Virginia goalie Adam Ghitelman makes a second-half save. (Baltimore Sun photo by Lloyd…)
Virginia's resilient Cavaliers keep reinventing themselves through injury and mishap this season. On Saturday at M&T Bank Stadium, they rattled Denver with a suffocating zone defense and an almost flawless first half to take a 14-8 victory in an NCAA Division I men's lacrosse semifinal.
In a year when even some of their own fans had written them off, the Cavaliers advance to Monday's championship game for the first time since 2006. They will face Maryland, a 9-4 winner over Duke in Saturday's second semifinal.
"I try not to be prone to hyperbole," Virginia coach Dom Starsia said after stopping a 12-game Denver winning streak. "But I'm not sure I've had a group that's played as close to its potential as this group."
Virginia's potential seemed elusive when Starsia lost his best defenseman, Matt Lovejoy, and kicked midfielder Shamel Bratton off the team in the past month.
But Starsia switched to a zone defense and turned midfielder Bray Malphrus into a close defender.
It took Denver three quarters to figure out the zone, and by then, it was too late.
"When they first put [the zone scheme] in, I hated it," said Malphrus, whose thick, black beard is topped by a thick, black mohawk. "I was at [Virginia assistant] coach [John] Walker's throat every day. Then he pulled me aside one day and said, 'You've got to believe in us.'"
There was no doubting the zone Saturday. Goalie Adam Ghitelman stoned the Pioneers early and the Cavaliers built on their momentum for a 9-2 first-half lead. Virginia won 17 of 26 ground balls and eight of 13 faceoffs in the half.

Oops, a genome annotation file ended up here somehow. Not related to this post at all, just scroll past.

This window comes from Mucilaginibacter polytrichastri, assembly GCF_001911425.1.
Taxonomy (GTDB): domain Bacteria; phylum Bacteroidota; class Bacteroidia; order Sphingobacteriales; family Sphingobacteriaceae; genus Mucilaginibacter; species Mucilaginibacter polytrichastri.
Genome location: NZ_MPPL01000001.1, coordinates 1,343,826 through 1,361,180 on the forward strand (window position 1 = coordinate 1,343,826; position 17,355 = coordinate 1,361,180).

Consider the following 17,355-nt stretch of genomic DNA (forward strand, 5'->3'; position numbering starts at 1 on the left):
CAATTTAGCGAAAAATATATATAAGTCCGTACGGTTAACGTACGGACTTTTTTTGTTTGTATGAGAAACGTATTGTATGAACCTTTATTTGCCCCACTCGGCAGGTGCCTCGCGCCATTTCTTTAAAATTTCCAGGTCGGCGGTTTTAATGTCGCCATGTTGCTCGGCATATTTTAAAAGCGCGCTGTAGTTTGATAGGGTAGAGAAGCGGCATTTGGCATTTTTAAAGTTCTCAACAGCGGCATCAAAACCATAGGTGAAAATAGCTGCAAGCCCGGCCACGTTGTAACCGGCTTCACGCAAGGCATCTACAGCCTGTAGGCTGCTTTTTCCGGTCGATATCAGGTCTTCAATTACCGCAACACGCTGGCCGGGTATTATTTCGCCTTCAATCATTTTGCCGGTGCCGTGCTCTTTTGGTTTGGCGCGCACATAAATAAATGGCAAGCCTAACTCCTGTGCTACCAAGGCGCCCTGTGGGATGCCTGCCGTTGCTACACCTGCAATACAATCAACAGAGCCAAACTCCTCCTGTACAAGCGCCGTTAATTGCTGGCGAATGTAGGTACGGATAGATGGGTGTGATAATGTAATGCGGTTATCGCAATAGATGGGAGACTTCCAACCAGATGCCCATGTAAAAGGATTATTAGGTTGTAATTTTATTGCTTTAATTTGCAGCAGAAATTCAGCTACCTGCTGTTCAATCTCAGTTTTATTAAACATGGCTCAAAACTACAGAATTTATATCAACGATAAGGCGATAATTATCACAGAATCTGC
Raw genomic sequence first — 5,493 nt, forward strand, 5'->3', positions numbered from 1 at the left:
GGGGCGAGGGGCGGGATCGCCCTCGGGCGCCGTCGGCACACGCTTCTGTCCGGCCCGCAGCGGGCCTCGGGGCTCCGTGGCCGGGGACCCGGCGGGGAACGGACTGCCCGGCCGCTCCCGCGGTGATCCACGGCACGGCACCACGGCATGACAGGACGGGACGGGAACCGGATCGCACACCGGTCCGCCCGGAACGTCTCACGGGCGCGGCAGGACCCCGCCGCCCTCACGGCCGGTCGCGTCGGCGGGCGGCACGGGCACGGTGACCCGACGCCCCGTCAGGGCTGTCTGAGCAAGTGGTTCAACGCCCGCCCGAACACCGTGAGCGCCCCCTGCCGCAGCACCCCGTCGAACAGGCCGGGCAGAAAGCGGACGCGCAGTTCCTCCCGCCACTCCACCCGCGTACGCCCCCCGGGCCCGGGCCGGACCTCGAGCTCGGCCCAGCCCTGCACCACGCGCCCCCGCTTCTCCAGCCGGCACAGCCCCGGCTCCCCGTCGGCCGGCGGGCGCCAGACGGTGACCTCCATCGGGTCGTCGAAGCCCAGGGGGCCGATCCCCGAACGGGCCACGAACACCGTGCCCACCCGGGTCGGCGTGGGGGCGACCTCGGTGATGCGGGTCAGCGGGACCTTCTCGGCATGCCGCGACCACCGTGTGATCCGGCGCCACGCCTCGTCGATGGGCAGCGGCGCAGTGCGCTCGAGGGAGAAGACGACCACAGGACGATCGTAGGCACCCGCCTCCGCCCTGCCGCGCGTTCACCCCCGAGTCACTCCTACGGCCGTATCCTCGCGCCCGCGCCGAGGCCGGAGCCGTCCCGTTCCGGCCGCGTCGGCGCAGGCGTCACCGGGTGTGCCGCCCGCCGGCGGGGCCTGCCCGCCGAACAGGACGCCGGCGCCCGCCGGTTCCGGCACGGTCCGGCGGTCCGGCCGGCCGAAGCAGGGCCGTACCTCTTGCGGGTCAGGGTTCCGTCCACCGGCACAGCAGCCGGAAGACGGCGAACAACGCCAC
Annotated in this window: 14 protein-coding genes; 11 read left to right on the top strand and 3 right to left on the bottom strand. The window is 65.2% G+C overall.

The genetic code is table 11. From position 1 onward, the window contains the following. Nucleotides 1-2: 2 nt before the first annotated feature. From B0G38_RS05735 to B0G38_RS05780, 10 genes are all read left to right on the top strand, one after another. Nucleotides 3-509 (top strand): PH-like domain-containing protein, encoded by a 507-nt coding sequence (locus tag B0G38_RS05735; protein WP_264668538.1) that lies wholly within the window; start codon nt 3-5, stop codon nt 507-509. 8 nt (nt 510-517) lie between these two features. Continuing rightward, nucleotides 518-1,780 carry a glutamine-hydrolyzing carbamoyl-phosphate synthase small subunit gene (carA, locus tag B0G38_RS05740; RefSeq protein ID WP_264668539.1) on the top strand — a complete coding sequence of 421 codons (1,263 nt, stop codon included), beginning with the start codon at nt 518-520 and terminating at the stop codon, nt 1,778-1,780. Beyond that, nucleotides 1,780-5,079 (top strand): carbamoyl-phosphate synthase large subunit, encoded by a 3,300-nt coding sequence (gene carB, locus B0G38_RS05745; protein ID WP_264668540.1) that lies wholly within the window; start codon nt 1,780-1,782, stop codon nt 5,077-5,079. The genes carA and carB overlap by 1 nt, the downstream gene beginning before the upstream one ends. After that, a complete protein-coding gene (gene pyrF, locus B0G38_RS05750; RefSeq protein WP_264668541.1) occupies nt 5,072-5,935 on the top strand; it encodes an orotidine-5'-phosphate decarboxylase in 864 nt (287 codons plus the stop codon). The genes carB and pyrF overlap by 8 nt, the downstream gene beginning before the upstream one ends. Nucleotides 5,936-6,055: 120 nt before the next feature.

"If you talk about how you like to script a first half, it probably wouldn't have been much different than what you saw on the field," Starsia said. "We were going to try to attack Denver from behind and use an attackman on the first midfield spot to take it behind the goal. It takes a little bit of time to get that organized offensively."
Virginia found its rhythm early. The Cavaliers led 4-2 when they scored five unanswered goals to close the half. Two came on extra-man advantages, resulting in shots by Rob Emory to the top left of the net and by Matt White to the far side of the net.
Another run of four straight goals in the third quarter effectively put the game away at 13-3. Tewaaraton Award finalist Steele Stanwick led the way with three goals and two assists. Attackmen Chris Bocklet and Mark Cockerton, who had been locked in the bathroom at the stadium for the first 15 minutes of Friday's practice, both had hat tricks to spread the wealth.
In the end, perhaps the biggest difference between the two teams was in the nets. Ghitelman, a senior, made seven of his 10 saves in the first three quarters, while Denver freshman Jamie Faus stopped only four shots through three quarters.
"I thought we put some pressure on the young kid in goal and took advantage of the opportunities we did create," Starsia said.
The Cavaliers beat Faus high to the net early, then went low after getting the lead. Neither Faus nor the Pioneers responded to their first-ever Final Four appearance.
"I've been here three times and I was shaking like crazy before the game," said Stanwick, a Baltimore native who played at Loyola. "I don't want to know what [Faus] was thinking."
Said Bocklet: "He's a great goalie, but putting good shots on him early was the key."